A Polish Public Relations Crisis ... the Need for a Clear and Consistent Message Is Poorly Understood Inside Many Companies

By Murdoch, Anna | European Business Forum, Spring 2003 | Go to article overview
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A Polish Public Relations Crisis ... the Need for a Clear and Consistent Message Is Poorly Understood Inside Many Companies


Murdoch, Anna, European Business Forum


Companies in the West mostly take it for granted that they have to share information about themselves if they want to survive and flourish. But in 'transition' economies like Poland, where democratic institutions and free market conventions are still relatively new, communication strategies tend to be poorly executed or even nonexistent. In part, businesses lack the technical know how; more fundamentally the very idea of visibility and transparency remains culturally obscure.

Multinational companies in Poland have, not surprisingly, introduced standard public relations and crisis management procedures of the kind found elsewhere. PR managers in such businesses undergo regular training and are instructed in the art of communicating with the media. But many local organisations in both the public and the private sectors seem to have missed this important area in the accelerated managerial adjustment taking place ahead of Polish accession to the European Union.

The point is illustrated by a telephone survey of several chemical industry companies in Poland undertaken 18 months ago. The sector was chosen because of its potential for crises like accidents and environmental damage. The respondents contacted were specifically not from Marketing or PR Departments as the researcher was curious to find out how aware ordinary employees are of risky situations and what they might communicate to stakeholders about their company, notably to the media, in a time of crisis. Receptionists and technicians were among those interviewed.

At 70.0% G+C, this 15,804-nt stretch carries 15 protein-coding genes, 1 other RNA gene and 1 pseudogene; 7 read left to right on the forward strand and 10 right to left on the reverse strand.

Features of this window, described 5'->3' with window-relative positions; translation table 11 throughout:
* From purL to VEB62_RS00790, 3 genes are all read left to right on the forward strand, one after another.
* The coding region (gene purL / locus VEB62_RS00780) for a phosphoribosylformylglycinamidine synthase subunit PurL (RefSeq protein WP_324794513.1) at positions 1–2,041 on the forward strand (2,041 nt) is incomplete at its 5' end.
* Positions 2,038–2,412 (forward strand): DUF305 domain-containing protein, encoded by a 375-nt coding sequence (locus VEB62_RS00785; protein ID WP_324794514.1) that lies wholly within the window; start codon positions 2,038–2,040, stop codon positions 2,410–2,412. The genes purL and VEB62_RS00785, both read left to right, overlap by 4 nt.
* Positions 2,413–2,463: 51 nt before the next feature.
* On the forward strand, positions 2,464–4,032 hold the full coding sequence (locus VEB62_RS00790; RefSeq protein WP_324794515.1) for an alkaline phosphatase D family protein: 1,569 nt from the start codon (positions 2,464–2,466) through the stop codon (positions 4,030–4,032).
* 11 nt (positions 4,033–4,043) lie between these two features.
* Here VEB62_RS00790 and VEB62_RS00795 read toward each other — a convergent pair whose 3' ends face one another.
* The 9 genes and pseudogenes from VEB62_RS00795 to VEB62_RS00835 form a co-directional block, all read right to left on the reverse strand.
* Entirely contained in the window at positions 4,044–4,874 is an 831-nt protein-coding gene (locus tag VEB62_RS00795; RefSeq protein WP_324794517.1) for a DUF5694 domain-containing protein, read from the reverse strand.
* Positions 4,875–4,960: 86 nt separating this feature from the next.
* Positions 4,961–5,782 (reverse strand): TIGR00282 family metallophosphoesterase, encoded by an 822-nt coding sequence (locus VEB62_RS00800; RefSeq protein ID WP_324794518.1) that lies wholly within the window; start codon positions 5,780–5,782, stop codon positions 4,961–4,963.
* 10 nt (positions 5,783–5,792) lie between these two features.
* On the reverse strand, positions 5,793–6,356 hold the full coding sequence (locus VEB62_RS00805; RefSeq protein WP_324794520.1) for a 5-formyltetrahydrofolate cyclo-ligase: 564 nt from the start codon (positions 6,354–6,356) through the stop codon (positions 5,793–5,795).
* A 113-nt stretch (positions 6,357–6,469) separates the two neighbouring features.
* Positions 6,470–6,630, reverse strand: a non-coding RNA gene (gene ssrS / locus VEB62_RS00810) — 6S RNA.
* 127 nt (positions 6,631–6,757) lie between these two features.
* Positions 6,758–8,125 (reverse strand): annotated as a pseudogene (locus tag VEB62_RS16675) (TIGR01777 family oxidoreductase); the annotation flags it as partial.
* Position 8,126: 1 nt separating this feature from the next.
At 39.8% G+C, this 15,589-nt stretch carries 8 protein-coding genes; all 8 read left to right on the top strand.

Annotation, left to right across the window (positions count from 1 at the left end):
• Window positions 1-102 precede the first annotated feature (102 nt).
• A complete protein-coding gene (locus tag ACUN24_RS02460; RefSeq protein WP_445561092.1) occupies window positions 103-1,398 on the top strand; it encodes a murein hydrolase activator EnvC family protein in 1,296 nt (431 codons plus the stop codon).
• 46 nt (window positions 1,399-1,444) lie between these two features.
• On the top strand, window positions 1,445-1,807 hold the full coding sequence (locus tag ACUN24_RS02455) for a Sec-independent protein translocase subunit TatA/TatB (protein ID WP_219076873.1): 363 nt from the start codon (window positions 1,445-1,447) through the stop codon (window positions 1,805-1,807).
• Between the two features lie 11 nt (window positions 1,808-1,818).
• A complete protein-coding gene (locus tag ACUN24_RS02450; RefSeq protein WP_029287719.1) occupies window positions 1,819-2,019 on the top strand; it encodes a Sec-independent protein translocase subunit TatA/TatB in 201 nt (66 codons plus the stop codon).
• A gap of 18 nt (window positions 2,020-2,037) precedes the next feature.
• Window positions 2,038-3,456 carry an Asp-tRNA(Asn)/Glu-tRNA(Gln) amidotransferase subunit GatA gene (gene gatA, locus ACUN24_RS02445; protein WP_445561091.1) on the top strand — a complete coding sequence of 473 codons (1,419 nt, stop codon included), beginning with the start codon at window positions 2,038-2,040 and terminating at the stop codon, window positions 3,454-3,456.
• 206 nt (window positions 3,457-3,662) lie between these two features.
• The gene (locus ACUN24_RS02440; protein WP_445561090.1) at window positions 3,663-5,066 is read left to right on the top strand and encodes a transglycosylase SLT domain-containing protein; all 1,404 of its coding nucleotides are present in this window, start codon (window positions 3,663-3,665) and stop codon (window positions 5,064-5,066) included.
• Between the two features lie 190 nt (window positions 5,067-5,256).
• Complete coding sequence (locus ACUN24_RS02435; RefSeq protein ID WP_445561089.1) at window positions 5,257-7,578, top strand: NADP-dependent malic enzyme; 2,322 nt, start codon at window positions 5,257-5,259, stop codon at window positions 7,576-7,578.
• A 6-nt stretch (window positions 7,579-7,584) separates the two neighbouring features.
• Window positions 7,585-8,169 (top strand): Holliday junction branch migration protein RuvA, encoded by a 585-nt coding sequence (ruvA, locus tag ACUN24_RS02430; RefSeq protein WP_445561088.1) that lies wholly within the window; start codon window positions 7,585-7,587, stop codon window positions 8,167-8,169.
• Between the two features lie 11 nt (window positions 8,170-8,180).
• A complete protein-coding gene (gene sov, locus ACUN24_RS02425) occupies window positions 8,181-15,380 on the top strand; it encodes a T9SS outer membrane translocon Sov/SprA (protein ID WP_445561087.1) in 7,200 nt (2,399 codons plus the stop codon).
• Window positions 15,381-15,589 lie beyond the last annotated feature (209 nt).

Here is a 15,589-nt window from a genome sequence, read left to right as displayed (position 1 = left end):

The researcher introduced himself and then asked each one to help him make an 'enlightened decision'. He was looking to swap apartments and in return for his Warsaw flat was offered a place in the vicinity of the plant in question. He claimed he was allergic to chemical waste and fumes and wanted to find out more about pollution levels in the area. No respondent hesitated to offer exhaustive--often naively direct--explanations of the quality of the air and the likelihood of accidents near the plant. Some of the answers were disarmingly open (e.g. "If accidents happen, they usually occur inside the plant ..."):

"... yes, accidents did happen here, it's all because of rut and
negligence. But there were other causes too."

"Well, I can't tell you exactly but to be honest there are all sorts of
fumes and dust here ..."

"Well, what do you expect: where there is chemical production there's
chemical waste ..."

Clearly most respondents were unaware of the embarrassment they might have caused their employer because of the way they articulated their thoughts (irrespective of the circumstances and conditioning that shaped them in the first place).

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